Good morning, Revelife readers! It's Sunday morning, and for Christians all around the world, today is the day we gather at our local churches to sing songs, listen to teaching and spend time with one another in community. We hope you'll be able to attend a church in your community today!
But we also know that, for any number of reasons, it's possible you can't or won't choose to go to church today. Whatever the situation is, we don't want you to be without the church experience today. That's why we feature the online services at North Point Community Church in Alpharetta, Georgia.
Today at North Point, teaching pastor Andy Stanley continues the series Follow. North Point's services are streamed online live at 9:00am and 11:00am with rebroadcasts at 2:00pm, 6:00pm and 10:00pm (all times Eastern). Hope to see you there!
If you like the services at North Point, you should know that there are North Point Strategic Partner churches all across North America. To see if there is one in your area, click here.
As you are probably aware, the Powerball jackpot has reached a record-breaking $600M. That's a lot of money! So it comes as no surprise that a lot of people I know have purchased lottery tickets.
I've never been one to gamble. It's not that I have something big against it; I just don't think it's a very wise way to spend my money. And, granted, it's not that big of an investment for a possibly huge return, but I've always believed that God has called me to be a good steward of all His gifts -- big or small.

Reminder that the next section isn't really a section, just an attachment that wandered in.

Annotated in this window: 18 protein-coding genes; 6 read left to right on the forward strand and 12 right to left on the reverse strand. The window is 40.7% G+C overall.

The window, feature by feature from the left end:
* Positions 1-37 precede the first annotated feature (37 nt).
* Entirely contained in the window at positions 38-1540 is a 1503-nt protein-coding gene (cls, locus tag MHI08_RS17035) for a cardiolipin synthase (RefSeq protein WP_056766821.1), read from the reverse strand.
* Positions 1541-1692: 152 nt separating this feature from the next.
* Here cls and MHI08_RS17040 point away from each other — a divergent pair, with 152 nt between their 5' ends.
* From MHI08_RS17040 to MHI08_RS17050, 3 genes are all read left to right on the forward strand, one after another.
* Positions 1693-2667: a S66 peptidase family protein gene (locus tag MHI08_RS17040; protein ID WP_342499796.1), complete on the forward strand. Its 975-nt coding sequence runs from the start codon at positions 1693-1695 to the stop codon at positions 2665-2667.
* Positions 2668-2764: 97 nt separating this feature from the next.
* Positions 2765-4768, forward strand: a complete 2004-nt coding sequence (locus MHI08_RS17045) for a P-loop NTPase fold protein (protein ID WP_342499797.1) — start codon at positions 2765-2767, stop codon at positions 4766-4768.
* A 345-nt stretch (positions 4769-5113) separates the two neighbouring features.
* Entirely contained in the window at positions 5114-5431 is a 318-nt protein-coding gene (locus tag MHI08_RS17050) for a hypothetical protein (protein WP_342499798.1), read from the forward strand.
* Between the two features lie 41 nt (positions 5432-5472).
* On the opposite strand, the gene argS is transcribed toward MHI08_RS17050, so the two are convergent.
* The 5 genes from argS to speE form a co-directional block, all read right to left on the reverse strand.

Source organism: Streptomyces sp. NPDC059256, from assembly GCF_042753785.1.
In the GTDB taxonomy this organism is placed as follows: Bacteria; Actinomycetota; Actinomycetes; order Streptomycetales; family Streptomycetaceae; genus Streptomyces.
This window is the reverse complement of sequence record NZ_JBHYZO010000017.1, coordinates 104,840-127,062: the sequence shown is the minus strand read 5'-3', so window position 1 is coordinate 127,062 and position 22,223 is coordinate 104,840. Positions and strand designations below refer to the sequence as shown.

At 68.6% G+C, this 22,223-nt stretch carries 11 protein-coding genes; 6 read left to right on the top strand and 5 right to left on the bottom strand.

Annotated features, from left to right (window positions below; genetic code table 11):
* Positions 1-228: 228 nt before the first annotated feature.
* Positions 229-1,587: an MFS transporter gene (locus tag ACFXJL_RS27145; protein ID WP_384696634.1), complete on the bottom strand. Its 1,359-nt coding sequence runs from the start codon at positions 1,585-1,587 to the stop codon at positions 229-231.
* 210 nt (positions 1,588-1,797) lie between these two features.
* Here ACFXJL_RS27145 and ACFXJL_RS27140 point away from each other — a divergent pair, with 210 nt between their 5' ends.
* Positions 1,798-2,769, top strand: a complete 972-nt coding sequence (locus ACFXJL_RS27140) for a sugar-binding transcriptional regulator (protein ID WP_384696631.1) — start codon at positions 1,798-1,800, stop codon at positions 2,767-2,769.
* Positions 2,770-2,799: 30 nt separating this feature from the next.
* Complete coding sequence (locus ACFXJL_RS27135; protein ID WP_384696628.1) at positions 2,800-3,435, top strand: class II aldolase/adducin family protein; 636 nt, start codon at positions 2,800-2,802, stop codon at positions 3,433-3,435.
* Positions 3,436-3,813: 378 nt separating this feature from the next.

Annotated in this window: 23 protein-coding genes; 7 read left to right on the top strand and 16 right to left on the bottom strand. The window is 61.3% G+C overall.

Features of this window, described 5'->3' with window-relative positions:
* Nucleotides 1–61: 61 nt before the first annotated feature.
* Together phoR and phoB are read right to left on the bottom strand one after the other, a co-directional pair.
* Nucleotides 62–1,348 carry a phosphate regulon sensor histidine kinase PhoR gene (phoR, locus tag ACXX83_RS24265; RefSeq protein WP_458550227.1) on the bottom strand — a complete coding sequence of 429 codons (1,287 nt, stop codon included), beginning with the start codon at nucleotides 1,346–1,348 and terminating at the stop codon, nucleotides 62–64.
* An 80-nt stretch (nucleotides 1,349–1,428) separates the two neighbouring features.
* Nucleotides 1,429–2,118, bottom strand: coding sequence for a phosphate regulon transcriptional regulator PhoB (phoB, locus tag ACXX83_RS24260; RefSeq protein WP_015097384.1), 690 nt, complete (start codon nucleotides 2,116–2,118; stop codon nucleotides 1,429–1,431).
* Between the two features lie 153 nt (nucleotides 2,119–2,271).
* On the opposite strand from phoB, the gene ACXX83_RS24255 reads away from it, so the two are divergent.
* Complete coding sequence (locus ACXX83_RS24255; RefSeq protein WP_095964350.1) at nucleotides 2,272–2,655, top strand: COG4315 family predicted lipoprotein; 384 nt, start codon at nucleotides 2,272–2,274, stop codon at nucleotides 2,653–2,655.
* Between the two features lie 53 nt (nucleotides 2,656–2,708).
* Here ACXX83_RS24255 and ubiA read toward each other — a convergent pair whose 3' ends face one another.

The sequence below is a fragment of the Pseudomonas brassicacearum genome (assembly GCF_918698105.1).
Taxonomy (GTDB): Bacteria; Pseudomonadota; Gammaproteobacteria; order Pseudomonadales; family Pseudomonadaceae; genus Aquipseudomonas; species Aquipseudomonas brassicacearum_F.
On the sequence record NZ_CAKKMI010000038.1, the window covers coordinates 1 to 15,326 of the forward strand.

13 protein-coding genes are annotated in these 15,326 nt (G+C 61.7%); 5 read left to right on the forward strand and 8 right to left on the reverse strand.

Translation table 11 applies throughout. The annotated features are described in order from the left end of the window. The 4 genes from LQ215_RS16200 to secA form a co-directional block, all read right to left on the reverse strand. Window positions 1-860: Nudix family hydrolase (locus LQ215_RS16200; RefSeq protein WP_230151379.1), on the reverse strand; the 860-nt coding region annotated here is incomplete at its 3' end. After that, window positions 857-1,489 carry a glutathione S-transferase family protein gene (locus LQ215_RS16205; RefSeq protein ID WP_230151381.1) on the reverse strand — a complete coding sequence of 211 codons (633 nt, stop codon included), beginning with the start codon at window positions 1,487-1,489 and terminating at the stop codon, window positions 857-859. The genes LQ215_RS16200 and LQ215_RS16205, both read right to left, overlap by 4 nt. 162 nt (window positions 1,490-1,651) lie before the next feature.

But some people I know are vehemently opposed to Christians participating in gambling, even the lottery. They quote verses like 1 Timothy 6:10, which states, "For the love of money is a root of all kinds of evil. Some people, eager for money, have wandered from the faith and pierced themselves with many griefs." Of course, no where in the Bible does it say that wealth is always a bad thing. Proverbs 10:4 explains that "diligent hands bring wealth." It doesn't say wealth is wrong; it just says you should work for it. More Here...
Therefore, brothers, be patient until the Lord’s coming. See how the farmer waits for the precious fruit of the earth and is patient with it until it receives the early and the late rains. - James 5:7
There are areas in my life that are still in their “seed” stage, and in need of much patience and care. I’ve been walking with the Lord for a while now, but not all areas in my life have. There is this classic thing Christians do as we compartmentalize our walk with God -- this area is all His, but this other one? No, my flesh is too strong and because I obey God in that one area I get a free pass in this other one! The end result is my walk coming to a standstill, and the list of people that I have hurt only grows because I was too selfish to put myself last.